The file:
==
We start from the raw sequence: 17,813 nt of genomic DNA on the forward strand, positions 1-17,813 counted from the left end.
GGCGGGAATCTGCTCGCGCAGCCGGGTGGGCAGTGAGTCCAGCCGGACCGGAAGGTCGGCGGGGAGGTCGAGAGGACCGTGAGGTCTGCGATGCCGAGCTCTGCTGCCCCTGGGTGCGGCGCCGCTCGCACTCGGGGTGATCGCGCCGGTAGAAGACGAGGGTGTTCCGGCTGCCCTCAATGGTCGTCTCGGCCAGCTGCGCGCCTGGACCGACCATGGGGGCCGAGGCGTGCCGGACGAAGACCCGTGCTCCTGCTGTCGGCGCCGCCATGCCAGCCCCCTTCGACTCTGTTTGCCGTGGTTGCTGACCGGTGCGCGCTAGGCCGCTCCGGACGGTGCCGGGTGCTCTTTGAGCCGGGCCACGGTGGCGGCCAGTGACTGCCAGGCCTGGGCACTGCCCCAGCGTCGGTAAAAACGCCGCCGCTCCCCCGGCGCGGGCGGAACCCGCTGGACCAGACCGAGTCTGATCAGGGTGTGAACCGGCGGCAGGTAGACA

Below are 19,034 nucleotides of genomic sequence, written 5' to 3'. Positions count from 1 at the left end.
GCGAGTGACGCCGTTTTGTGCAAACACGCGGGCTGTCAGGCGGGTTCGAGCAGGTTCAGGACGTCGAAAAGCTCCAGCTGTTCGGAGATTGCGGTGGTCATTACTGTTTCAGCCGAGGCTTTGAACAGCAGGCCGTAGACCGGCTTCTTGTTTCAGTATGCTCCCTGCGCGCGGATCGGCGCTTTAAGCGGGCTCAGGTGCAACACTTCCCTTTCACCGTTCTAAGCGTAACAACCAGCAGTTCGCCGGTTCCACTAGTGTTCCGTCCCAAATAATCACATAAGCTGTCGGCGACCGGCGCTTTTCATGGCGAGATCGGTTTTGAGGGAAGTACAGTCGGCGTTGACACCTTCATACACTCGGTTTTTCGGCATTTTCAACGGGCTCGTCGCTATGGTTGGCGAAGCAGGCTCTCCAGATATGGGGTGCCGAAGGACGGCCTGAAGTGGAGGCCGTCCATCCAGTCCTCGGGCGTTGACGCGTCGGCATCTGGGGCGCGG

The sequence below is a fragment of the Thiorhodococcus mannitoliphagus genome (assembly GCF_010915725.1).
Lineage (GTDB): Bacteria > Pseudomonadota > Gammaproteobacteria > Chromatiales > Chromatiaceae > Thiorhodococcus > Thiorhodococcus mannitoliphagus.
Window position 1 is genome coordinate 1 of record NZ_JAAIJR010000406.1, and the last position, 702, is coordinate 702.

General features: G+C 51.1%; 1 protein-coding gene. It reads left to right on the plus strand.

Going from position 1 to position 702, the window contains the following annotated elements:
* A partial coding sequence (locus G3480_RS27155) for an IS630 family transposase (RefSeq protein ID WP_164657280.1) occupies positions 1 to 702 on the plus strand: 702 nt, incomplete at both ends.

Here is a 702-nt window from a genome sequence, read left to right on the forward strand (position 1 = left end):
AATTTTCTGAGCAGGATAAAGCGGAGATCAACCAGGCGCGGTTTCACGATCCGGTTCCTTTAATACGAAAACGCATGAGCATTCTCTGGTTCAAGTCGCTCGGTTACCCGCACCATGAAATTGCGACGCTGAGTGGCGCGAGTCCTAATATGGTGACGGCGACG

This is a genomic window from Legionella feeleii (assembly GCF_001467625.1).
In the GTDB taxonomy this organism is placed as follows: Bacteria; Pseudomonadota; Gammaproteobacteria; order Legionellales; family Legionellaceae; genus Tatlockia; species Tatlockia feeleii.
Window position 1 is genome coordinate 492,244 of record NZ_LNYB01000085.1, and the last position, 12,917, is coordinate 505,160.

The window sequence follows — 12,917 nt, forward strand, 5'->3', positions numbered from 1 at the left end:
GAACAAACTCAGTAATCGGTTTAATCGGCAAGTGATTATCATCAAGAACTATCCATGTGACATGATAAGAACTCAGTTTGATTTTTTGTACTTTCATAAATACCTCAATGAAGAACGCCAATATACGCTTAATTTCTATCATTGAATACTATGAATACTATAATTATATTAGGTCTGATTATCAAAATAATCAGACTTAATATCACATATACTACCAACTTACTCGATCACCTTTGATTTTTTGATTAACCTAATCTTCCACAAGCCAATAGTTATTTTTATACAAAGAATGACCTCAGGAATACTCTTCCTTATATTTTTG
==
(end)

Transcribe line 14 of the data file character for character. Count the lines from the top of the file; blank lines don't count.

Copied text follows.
In the GTDB taxonomy this organism is placed as follows: Bacteria; Pseudomonadota; Gammaproteobacteria; order Legionellales; family Legionellaceae; genus Tatlockia; species Tatlockia feeleii.